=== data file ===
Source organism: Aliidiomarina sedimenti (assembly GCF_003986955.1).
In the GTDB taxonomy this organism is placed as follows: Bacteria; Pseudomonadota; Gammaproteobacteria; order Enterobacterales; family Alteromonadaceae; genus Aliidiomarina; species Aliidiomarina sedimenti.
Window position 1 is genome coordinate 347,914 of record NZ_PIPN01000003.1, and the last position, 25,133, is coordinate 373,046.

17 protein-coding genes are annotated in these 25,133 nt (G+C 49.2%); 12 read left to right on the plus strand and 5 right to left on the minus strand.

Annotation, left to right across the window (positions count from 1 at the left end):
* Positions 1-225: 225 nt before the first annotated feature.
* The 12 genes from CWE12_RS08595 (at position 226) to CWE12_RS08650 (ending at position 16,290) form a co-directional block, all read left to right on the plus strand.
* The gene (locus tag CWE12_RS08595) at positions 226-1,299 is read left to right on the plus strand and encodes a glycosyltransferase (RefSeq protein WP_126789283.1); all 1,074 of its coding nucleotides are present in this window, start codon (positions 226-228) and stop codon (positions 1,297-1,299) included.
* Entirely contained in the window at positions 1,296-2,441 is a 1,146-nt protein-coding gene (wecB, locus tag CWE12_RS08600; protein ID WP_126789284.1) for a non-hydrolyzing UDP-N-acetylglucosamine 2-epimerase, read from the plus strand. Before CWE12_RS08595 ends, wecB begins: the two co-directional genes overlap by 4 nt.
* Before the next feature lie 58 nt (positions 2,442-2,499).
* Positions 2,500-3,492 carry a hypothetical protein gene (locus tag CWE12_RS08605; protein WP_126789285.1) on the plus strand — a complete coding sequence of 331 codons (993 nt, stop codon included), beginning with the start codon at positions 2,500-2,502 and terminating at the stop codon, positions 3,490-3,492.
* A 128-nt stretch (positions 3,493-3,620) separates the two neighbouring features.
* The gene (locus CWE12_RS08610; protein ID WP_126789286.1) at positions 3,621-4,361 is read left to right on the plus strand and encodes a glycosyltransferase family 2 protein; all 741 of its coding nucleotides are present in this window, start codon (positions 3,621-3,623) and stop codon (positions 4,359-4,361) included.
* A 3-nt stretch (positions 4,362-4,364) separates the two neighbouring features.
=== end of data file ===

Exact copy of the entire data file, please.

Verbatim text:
Source organism: Aliidiomarina sedimenti (assembly GCF_003986955.1).
In the GTDB taxonomy this organism is placed as follows: Bacteria; Pseudomonadota; Gammaproteobacteria; order Enterobacterales; family Alteromonadaceae; genus Aliidiomarina; species Aliidiomarina sedimenti.
Window position 1 is genome coordinate 347,914 of record NZ_PIPN01000003.1, and the last position, 25,133, is coordinate 373,046.

17 protein-coding genes are annotated in these 25,133 nt (G+C 49.2%); 12 read left to right on the plus strand and 5 right to left on the minus strand.

Annotation, left to right across the window (positions count from 1 at the left end):
* Positions 1-225: 225 nt before the first annotated feature.
* The 12 genes from CWE12_RS08595 (at position 226) to CWE12_RS08650 (ending at position 16,290) form a co-directional block, all read left to right on the plus strand.
* The gene (locus tag CWE12_RS08595) at positions 226-1,299 is read left to right on the plus strand and encodes a glycosyltransferase (RefSeq protein WP_126789283.1); all 1,074 of its coding nucleotides are present in this window, start codon (positions 226-228) and stop codon (positions 1,297-1,299) included.
* Entirely contained in the window at positions 1,296-2,441 is a 1,146-nt protein-coding gene (wecB, locus tag CWE12_RS08600; protein ID WP_126789284.1) for a non-hydrolyzing UDP-N-acetylglucosamine 2-epimerase, read from the plus strand. Before CWE12_RS08595 ends, wecB begins: the two co-directional genes overlap by 4 nt.
* Before the next feature lie 58 nt (positions 2,442-2,499).
* Positions 2,500-3,492 carry a hypothetical protein gene (locus tag CWE12_RS08605; protein WP_126789285.1) on the plus strand — a complete coding sequence of 331 codons (993 nt, stop codon included), beginning with the start codon at positions 2,500-2,502 and terminating at the stop codon, positions 3,490-3,492.
* A 128-nt stretch (positions 3,493-3,620) separates the two neighbouring features.
* The gene (locus CWE12_RS08610; protein ID WP_126789286.1) at positions 3,621-4,361 is read left to right on the plus strand and encodes a glycosyltransferase family 2 protein; all 741 of its coding nucleotides are present in this window, start codon (positions 3,621-3,623) and stop codon (positions 4,359-4,361) included.
* A 3-nt stretch (positions 4,362-4,364) separates the two neighbouring features.